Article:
Calmar Bye, the one time listless, had learned many things in this unheard-of world.

First of all, most insistent of all, he was impressed with the overwhelming predominance of the physical over the mental. Later, in practical knowledge, he grew inured to the “feel” of a native bucking broncho and the sound of mocking, human laughter after a stunning fall; in direct evolution, the method of throwing a steer and the odor of burnt hair and hide which followed the puff of smoke where the branding iron touched ceased to be cruel.

Last of all, highest evolvement of all, came the absorption of revolver-lore under the instruction of experts who made but pastime of picking a jack-rabbit in its flight, or bringing a kite, soaring high in air, tumbling precipitate to earth. A wild life it was and a rough, but fascinating nevertheless in its demonstration of the overwhelming superiority of man, the animal, in nerve and endurance over every other live thing on earth.

At the end of the year, with the hand of winter again pressed firmly upon the land, it seemed time could do no more; that the adaptation of the exotic to his new surroundings was complete. Already the past life seemed a thing interesting but aloof from reality, like the fantastic exploits of a hero of fiction, and the present, the insistently active, vital present, the sole consideration of importance.

In the appreciation of the stoic indifference of the then West it was a slight incident which overthrew. One cowboy, “Slim” Rawley, had a particularly vicious broncho, which none but he had ever been able to control, and which in consequence, he prized as the apple of his eye. During his temporary absence from the ranch one day a confrère, “Stiff” Warwick, had, in a spirit of bravado, roped the “devil” and instituted a contest of wills. The pony was stubborn, the man likewise, and a battle royal followed. As a buzzard scents carrion, other cowboys anticipated sport, and a group soon gathered. Ere minutes had passed the blood of the belligerents was up, and they were battling as for life, with a dogged determination which would have lasted upon the part of either, the man or the beast, until death. Rough scenes and inhuman, Bye had witnessed until blasé; but nothing before like this. The man used quirt, rowel, and profanity like a fiend. The pony, panting, quivering, bucking, struggling, covered with foam and streaming with blood, shrilled with the impotent anger of a demon. Even the impassive cowboy spectators from chaffing lapsed into silence.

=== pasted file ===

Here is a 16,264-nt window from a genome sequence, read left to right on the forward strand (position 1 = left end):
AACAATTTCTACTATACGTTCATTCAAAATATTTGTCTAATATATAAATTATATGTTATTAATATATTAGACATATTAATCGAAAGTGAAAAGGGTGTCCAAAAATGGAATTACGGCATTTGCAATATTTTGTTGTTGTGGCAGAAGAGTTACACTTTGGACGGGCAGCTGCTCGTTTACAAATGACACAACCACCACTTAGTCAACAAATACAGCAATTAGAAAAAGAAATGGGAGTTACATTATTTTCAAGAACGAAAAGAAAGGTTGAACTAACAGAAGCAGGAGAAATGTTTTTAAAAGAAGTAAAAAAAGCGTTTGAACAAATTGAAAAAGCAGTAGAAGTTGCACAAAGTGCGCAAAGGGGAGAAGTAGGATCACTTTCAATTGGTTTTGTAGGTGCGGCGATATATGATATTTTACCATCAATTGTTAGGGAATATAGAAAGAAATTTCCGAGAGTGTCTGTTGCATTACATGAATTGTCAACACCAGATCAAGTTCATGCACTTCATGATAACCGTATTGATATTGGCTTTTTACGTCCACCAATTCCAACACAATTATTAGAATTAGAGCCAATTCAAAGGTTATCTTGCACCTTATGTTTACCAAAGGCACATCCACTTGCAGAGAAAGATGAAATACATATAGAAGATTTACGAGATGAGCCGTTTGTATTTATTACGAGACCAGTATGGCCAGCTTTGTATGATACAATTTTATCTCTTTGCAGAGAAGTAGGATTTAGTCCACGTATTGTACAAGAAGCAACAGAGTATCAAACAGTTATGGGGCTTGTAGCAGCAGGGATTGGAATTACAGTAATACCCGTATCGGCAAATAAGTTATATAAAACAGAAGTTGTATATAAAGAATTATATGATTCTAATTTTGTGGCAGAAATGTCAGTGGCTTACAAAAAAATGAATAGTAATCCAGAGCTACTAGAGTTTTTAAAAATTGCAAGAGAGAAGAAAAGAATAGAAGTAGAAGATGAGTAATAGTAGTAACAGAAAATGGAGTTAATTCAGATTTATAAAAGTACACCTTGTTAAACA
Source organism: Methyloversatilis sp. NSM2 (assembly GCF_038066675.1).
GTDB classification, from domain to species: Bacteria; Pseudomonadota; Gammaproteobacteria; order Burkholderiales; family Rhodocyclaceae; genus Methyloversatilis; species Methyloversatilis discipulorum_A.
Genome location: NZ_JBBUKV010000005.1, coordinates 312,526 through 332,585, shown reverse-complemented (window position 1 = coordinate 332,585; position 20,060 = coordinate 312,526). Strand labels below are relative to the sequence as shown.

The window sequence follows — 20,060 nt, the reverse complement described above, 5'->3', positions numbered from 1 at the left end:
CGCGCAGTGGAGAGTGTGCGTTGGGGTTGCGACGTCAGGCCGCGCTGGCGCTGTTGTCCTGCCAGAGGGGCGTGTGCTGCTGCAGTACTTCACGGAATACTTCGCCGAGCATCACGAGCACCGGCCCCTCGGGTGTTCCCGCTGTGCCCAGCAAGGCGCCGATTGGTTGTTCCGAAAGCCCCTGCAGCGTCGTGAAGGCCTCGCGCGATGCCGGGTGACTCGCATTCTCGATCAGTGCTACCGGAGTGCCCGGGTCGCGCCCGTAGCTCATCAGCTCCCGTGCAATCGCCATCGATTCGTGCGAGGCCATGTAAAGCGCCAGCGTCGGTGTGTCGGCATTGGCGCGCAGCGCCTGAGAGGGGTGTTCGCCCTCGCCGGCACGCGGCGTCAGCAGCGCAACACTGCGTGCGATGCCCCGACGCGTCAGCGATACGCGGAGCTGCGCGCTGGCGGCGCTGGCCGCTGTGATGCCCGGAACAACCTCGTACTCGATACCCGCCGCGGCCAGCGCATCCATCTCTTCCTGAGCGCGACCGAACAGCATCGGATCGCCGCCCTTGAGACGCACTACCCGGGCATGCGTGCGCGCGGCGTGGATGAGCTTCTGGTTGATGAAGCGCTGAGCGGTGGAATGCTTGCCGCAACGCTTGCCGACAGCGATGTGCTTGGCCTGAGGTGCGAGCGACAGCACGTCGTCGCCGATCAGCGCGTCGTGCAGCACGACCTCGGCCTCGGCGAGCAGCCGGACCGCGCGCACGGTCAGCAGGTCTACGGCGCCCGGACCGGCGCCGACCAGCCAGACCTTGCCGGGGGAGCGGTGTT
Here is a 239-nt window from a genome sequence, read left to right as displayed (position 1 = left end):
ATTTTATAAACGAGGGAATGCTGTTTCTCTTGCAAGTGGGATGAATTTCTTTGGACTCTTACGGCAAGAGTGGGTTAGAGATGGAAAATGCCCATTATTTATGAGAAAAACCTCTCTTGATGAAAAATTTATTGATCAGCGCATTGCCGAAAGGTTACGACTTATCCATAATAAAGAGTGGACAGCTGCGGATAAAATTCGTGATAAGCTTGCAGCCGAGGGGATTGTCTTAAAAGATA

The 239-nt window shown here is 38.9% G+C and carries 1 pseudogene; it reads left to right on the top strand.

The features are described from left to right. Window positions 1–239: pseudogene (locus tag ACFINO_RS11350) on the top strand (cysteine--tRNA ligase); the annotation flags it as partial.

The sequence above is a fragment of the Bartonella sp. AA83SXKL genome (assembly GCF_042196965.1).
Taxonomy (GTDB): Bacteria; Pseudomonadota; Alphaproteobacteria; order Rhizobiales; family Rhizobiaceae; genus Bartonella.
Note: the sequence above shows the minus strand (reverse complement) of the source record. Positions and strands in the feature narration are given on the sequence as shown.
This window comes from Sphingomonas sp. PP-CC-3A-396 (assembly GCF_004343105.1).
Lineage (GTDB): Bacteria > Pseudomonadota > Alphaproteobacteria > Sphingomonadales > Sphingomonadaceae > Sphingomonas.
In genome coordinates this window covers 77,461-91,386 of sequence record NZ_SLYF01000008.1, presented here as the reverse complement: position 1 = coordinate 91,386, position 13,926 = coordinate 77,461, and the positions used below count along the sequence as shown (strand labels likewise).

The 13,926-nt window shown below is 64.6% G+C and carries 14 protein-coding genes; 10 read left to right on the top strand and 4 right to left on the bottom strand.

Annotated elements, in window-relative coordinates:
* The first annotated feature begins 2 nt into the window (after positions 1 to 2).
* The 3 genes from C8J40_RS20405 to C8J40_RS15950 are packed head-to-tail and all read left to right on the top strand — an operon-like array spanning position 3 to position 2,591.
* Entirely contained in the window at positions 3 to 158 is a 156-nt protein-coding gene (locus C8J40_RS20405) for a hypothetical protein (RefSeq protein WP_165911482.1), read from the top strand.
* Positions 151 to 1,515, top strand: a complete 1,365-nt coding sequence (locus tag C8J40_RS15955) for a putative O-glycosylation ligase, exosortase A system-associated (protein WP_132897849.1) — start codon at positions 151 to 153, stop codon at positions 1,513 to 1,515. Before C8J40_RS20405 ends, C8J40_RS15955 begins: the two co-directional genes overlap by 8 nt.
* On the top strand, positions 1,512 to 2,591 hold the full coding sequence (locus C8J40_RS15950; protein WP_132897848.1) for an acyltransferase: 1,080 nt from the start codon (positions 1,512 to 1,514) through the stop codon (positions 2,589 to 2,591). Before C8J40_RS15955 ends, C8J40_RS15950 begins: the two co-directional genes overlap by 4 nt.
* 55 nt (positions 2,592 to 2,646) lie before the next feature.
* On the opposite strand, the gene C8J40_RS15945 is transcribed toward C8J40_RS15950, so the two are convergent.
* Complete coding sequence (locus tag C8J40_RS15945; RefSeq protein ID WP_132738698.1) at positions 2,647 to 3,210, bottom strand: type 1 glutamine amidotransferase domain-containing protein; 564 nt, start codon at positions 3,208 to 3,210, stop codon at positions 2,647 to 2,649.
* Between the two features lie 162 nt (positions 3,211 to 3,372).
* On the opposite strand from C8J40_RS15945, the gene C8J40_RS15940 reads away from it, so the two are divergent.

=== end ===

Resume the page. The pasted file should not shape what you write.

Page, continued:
Of a sudden, loping easily over the frost-bound prairie and following the winding trail of a cowpath, appeared the approaching figure of a horse and rider. It came on steadily, clear to the gathered group, and stopped. An instant and the newcomer understood the scene and a curse sprang to his lips. Another instant and his own mustang was spurred in close by the strugglers. His right hand raised in air and bearing a heavy quirt, descended; not upon the broncho, but far across the cursing, devilish face of the man, its rider. Then swift as thought and simultaneously as twin machines, the hands of the intruder and of the struggling “buster” went to their hips.

The spectators held their breaths; not one stirred. Before them they saw the hands which had gone to hips flash up and forward like pistons from companion cylinders, and they saw two puffs of smoke like escaping steam.

Smoothly, as a scene in a rehearsed play, the reports mingled, the riders, scarcely ten feet apart, tottered in their saddles, and slowly, unconsciously resistant even in death, the two bodies slipped to earth.

[Illustration: They saw the hands which had gone to hips flash up and forward like pistons, and two puffs of smoke like escaping steam.]

But there the unison ended. The mustang which “Slim” Rawley rode stood still in its tracks; but before the spectators could rush in, the “devil” broncho, relieved of the hand upon the curb, sprang away, and with the “buster's” foot caught fast in the stirrup ran squealing, kicking, crazy mad out over the prairie, dragging by its side the limp figure of its unseated enemy.

Calmar Bye watched the whole spectacle as in a dream. So swift had been the action, so fantastic the denouement, that he could not at first reconcile it all with reality. He went slowly over to the prostrate “Slim” Rawley, whom the others had laid out decently upon the ground, half expecting him to leap up and laugh in their faces; but the already stiffening figure with the fiendish scowl upon its face, was convincing.

Besides,—gods, the indifference of these men to death! The party of onlookers were already separating—one division, mounted, starting in pursuit of the escaping broncho, along the narrow trail made by the dragged man; the others impassively reconnoitring for spades and shovels, were stolidly awaiting the breaking of the lock of frost-bound earth at the hands of a big, red-shirted cowboy with a pick!

“Here, Bye,” suggested one toiler, “you're an eddicated man; say a prayer er something, can't ye, before we plant old 'Slim.' He wa'nt sech a bad sort.”